2.4. Demographic and Health-Related Measures

Demographic characteristics measured included age (years), sex, race, poverty status, education, and smoking status. For this study, age at baseline was categorized as <50 years (referred to as the younger cohort and early to middle adulthood) and ≥50 years (referred to as the older cohort and middle to older adulthood). Race was self-reported only at baseline as AA or W. Similarly, income was self-reported only at baseline as household income either <125% or >125% of the 2004 Health and Human Services poverty guidelines; hereafter termed “poverty” [49]. Sex (male or female) was only also reported at baseline with the exception of those persons who changed genders. Education was categorized as <12th grade education or ≥12th grade education/general equivalency diploma based on questions asked at baseline and wave 3. Cigarette smoking was coded as current smoker or non-smoker at each wave. For each wave, food insecurity was defined as a positive response to one question, “In the past 12 months, did you ever eat less than you felt you should because there was not enough money to buy food”?
BMI was calculated as the ratio of measured weight (kg) to height (m) squared at each wave. Weight and height were measured using a calibrated Med-weigh, model 2500 digital scale, and a height meter (Novel Products, Inc., Rockton, IL, USA), respectively. The presence of diabetes and hypertension was assessed either by self-report, medication use, or blood glucose/blood pressure values. Diabetes was defined as ≥126 mg/dL [50]. In the HANDLS study, hypertension was defined as systolic blood pressure ≥140 mm Hg or diastolic blood pressure ≥90 mm Hg [51]. For consistency across waves of data, these values were used at each wave with recognition of the 2017 guidelines for high blood pressure [52].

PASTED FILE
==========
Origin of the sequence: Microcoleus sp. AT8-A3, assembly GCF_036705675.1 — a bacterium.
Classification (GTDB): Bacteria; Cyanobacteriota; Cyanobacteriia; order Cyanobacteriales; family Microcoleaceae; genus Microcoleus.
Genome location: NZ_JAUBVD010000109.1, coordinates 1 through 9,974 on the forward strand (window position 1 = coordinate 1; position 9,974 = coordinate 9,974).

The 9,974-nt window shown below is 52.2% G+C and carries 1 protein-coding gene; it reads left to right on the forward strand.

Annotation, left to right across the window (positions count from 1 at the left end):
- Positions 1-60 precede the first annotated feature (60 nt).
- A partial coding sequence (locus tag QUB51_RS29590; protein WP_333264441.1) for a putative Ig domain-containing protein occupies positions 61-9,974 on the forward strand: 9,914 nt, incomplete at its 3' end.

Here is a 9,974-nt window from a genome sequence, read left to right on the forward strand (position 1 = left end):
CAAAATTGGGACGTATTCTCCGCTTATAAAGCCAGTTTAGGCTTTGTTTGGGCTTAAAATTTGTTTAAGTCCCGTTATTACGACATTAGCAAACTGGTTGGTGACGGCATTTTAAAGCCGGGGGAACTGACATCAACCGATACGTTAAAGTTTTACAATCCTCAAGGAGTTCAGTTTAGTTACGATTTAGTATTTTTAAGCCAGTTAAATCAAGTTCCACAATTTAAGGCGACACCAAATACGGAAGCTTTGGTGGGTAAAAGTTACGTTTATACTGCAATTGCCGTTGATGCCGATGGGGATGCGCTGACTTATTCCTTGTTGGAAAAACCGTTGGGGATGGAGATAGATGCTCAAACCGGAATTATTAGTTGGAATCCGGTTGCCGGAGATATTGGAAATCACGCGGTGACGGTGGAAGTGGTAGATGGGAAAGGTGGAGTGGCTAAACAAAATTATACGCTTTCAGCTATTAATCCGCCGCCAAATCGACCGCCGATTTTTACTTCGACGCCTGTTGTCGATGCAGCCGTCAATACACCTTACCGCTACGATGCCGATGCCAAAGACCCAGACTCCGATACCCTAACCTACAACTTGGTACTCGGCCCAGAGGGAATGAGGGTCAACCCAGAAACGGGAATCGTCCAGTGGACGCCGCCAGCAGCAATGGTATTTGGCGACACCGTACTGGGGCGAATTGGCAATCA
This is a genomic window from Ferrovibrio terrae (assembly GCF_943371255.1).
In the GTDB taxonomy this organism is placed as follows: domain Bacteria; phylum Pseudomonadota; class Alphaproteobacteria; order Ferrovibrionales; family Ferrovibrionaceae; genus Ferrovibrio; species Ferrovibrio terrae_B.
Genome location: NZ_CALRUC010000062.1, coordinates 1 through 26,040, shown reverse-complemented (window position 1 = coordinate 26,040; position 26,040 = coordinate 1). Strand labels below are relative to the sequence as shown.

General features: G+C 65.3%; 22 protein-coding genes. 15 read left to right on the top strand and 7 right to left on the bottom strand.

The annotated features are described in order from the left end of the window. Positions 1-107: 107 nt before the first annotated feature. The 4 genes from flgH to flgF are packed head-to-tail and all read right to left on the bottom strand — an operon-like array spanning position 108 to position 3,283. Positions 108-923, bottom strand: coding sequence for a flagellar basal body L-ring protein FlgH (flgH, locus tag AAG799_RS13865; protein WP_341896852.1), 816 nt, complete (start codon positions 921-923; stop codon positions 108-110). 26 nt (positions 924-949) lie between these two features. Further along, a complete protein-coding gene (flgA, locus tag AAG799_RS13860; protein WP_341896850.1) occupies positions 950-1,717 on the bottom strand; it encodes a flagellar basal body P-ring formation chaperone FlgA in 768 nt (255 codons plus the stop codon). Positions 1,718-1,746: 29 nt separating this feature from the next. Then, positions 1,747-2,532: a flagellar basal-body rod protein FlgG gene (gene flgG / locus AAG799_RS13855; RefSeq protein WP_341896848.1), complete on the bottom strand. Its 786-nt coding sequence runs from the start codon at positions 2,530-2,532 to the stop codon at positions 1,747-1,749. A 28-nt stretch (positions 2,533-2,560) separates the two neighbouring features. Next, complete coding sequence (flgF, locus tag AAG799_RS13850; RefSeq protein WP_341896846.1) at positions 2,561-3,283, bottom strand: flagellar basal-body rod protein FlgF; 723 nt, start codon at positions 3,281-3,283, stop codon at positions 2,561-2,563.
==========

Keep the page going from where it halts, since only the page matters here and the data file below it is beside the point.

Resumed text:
Fasting venous blood specimens were collected from participants during their MRV visit and analyzed at the Nichols Institute of Quest Diagnostics, Inc. (Chantilly, VA, USA). Fasting blood results utilized for the present study included serum measures of albumin (g/L), magnesium (mg/dL), potassium (mmol/L), ferritin (ng/mL), 25-hydroxy(OH) Vitamin D (ng/mL), total cholesterol (mg/dL), triglycerides (mg/dL), white blood cell (WBC) count (count*109/L), platelet count (109/L), and albumin/globulin ratio (g/dL). Serum albumin and magnesium were measured by the standard clinical laboratory spectrophotometric assay. Albumin/globulin ratio was calculated using albumin and globulin, calculated as total protein-albumin. Potassium was assessed using an ion-selective electrode. Serum ferritin was measured using a standard chemiluminescence immunoassay. Serum 25-hydroxy (OH) Vitamin D was measured using an immunoassay. Total serum cholesterol and triglycerides were assessed using a spectrophotometer (Olympus 5400, Olympus, Melville, NY, USA). High-sensitivity C-Reactive Protein (hs-CRP) levels (mg/L) were assessed by the nephelometric method utilizing latex particles coated with CRP monoclonal antibodies. WBC count and platelet count were assessed using the microscopy method.

2.5. Statistical Analysis